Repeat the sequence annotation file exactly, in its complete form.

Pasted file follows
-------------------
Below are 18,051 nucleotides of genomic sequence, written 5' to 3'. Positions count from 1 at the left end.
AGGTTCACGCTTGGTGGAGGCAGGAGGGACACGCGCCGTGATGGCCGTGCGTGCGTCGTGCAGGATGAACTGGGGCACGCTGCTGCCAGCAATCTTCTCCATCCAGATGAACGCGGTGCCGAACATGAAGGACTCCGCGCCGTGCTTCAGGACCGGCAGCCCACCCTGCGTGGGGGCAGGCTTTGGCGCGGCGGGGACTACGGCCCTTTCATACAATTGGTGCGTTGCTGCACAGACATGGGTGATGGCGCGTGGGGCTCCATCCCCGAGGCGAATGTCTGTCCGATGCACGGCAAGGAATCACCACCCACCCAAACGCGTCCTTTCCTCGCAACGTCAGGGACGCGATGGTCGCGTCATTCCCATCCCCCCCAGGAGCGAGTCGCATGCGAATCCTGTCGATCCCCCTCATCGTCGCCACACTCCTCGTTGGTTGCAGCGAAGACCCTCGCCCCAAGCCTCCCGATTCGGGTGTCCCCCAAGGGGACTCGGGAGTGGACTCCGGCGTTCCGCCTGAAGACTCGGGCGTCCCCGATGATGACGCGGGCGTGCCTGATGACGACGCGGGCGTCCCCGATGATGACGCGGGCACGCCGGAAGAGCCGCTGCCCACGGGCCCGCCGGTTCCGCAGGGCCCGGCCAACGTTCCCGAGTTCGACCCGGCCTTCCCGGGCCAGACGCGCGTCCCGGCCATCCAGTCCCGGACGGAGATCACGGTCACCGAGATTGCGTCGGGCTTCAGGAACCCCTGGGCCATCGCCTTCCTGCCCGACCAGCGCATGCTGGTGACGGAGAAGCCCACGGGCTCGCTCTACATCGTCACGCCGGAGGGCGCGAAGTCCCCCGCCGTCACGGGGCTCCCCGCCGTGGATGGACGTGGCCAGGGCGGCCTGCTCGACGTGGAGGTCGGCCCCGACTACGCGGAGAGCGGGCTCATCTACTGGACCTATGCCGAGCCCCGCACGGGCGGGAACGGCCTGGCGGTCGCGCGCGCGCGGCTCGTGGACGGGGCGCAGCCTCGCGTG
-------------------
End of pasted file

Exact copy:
Below are 18,051 nucleotides of genomic sequence, written 5' to 3'. Positions count from 1 at the left end.
AGGTTCACGCTTGGTGGAGGCAGGAGGGACACGCGCCGTGATGGCCGTGCGTGCGTCGTGCAGGATGAACTGGGGCACGCTGCTGCCAGCAATCTTCTCCATCCAGATGAACGCGGTGCCGAACATGAAGGACTCCGCGCCGTGCTTCAGGACCGGCAGCCCACCCTGCGTGGGGGCAGGCTTTGGCGCGGCGGGGACTACGGCCCTTTCATACAATTGGTGCGTTGCTGCACAGACATGGGTGATGGCGCGTGGGGCTCCATCCCCGAGGCGAATGTCTGTCCGATGCACGGCAAGGAATCACCACCCACCCAAACGCGTCCTTTCCTCGCAACGTCAGGGACGCGATGGTCGCGTCATTCCCATCCCCCCCAGGAGCGAGTCGCATGCGAATCCTGTCGATCCCCCTCATCGTCGCCACACTCCTCGTTGGTTGCAGCGAAGACCCTCGCCCCAAGCCTCCCGATTCGGGTGTCCCCCAAGGGGACTCGGGAGTGGACTCCGGCGTTCCGCCTGAAGACTCGGGCGTCCCCGATGATGACGCGGGCGTGCCTGATGACGACGCGGGCGTCCCCGATGATGACGCGGGCACGCCGGAAGAGCCGCTGCCCACGGGCCCGCCGGTTCCGCAGGGCCCGGCCAACGTTCCCGAGTTCGACCCGGCCTTCCCGGGCCAGACGCGCGTCCCGGCCATCCAGTCCCGGACGGAGATCACGGTCACCGAGATTGCGTCGGGCTTCAGGAACCCCTGGGCCATCGCCTTCCTGCCCGACCAGCGCATGCTGGTGACGGAGAAGCCCACGGGCTCGCTCTACATCGTCACGCCGGAGGGCGCGAAGTCCCCCGCCGTCACGGGGCTCCCCGCCGTGGATGGACGTGGCCAGGGCGGCCTGCTCGACGTGGAGGTCGGCCCCGACTACGCGGAGAGCGGGCTCATCTACTGGACCTATGCCGAGCCCCGCACGGGCGGGAACGGCCTGGCGGTCGCGCGCGCGCGGCTCGTGGACGGGGCGCAGCCTCGCGTG